Testing data from the National Animal Health Laboratory Network showed that as of Nov. 10, PEDV had been confirmed in 1,161 swine premises in 19 states, an increase of 92 locations from the prior week.

"It would appear that the worst impact of the disease is ahead of us," Steiner and Meyer said in a recent update. "Given the five- to six-month lag, spiking PEDV cases in the winter could constrain supplies in late spring and summer, a time of year when hog numbers seasonally decline."

By the end of October, the network had found roughly double the number of cases reported in May and June, but the reporting data are not wholly reliable because there is no distinction between "double-counted" farms, where more than one diagnostic test is reported on the same premises.

PEDV notwithstanding, Purdue University economist Chris Hurt said low corn prices present an excellent opportunity for end users looking to add value to corn. For the 2013-14 marketing year, he estimated that hogs are offering $6.85/bu. if the profits from hog production are assigned to the value of corn.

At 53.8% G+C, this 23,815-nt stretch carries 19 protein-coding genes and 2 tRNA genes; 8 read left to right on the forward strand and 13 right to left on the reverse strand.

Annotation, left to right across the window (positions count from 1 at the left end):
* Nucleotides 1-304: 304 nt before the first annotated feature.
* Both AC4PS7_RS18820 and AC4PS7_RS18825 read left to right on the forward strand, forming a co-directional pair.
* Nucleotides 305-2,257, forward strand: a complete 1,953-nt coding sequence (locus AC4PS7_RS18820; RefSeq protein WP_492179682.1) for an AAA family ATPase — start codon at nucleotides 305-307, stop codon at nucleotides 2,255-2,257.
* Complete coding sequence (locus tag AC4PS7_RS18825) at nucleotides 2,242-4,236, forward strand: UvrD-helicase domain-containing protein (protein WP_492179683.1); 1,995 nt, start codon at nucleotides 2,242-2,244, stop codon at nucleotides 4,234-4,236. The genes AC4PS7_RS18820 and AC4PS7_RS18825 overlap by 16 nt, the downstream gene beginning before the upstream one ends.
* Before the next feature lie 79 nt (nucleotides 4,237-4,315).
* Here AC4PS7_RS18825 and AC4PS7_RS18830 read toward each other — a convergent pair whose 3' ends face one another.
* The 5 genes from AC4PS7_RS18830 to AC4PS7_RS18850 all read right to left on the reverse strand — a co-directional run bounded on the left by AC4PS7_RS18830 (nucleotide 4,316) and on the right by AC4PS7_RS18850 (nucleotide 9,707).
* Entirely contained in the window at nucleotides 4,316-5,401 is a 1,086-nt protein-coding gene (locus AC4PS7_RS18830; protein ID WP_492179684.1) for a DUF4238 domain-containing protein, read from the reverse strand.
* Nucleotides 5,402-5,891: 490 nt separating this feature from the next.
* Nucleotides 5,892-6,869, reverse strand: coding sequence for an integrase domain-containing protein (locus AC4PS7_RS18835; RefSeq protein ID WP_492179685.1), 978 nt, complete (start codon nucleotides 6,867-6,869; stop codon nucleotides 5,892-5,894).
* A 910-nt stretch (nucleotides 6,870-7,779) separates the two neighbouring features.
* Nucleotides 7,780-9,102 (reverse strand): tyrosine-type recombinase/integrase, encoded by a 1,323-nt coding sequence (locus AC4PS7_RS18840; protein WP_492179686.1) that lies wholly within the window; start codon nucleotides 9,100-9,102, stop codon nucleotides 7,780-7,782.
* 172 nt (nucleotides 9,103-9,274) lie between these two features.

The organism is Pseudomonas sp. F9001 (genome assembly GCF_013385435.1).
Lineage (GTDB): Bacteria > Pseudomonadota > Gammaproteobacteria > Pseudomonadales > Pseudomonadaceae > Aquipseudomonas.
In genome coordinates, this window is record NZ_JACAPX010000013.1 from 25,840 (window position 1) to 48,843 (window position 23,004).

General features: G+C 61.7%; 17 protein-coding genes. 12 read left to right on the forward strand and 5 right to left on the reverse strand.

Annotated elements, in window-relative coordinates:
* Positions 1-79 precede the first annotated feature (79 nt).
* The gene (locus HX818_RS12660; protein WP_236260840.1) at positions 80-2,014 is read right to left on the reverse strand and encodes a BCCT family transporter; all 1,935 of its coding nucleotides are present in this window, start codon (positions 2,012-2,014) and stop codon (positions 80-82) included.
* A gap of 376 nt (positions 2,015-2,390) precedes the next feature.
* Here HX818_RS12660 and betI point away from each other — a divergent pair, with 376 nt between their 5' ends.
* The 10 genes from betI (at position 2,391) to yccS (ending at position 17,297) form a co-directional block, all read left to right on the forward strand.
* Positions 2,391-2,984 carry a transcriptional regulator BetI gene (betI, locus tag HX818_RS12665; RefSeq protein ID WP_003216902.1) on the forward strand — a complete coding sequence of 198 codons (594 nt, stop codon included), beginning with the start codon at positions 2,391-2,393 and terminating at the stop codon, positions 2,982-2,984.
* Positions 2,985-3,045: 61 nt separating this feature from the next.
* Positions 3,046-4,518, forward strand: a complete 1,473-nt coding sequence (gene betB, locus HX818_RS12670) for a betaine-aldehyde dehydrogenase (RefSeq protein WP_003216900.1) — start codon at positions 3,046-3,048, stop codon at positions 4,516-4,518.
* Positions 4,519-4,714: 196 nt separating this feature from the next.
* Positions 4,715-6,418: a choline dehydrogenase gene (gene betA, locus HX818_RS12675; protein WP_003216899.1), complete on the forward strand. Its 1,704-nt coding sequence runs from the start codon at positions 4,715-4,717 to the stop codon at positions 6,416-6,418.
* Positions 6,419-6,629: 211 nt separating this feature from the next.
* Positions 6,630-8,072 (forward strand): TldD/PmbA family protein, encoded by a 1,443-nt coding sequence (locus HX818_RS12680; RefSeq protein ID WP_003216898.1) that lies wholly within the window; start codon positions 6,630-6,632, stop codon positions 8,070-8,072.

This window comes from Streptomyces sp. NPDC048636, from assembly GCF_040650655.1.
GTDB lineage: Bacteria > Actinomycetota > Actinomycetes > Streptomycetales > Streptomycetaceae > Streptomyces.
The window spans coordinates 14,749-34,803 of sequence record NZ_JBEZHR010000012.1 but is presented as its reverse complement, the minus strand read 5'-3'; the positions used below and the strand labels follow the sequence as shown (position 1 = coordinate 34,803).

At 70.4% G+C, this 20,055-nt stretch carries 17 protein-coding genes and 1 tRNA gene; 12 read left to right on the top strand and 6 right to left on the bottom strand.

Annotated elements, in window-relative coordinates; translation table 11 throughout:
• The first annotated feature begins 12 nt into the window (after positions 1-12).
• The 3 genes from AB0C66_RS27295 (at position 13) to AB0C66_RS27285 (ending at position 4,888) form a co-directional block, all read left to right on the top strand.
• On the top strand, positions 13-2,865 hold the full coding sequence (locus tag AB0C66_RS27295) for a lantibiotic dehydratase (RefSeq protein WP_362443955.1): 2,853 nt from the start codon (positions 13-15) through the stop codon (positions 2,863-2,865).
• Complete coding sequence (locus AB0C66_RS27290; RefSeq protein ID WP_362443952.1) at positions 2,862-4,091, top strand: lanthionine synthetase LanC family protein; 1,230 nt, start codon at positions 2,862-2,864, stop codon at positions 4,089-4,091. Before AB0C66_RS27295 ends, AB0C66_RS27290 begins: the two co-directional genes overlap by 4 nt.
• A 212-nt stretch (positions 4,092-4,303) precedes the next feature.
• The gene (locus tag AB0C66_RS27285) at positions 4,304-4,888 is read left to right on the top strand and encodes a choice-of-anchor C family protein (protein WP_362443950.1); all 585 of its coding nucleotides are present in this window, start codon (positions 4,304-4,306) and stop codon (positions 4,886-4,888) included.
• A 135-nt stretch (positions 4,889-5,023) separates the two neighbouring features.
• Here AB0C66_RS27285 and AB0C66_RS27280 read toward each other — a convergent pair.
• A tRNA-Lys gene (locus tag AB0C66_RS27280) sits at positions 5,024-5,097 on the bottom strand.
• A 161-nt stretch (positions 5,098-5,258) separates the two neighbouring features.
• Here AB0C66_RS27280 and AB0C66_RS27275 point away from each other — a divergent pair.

He said the market is signaling producers to produce more pork.

"At first glance, the incentive appears to be very huge," Hurt said. "During the period that spans the 2013-14 corn marketing year, live hog prices are expected to average about $67/cwt., with costs of production closer to $56. That means an expected profit of $32 per head and relates to the $6.85/bu. for corn marketed through hogs."

Because feed prices are expected to remain closer to current levels than to the record-high prices seen in 2012, Hurt said the next three to five years could mark a "mini-boomlet" for food animal production as the industry expands.

He said three positive demand drivers will also materialize: higher U.S. per capita consumption, modest domestic population growth and continued export growth.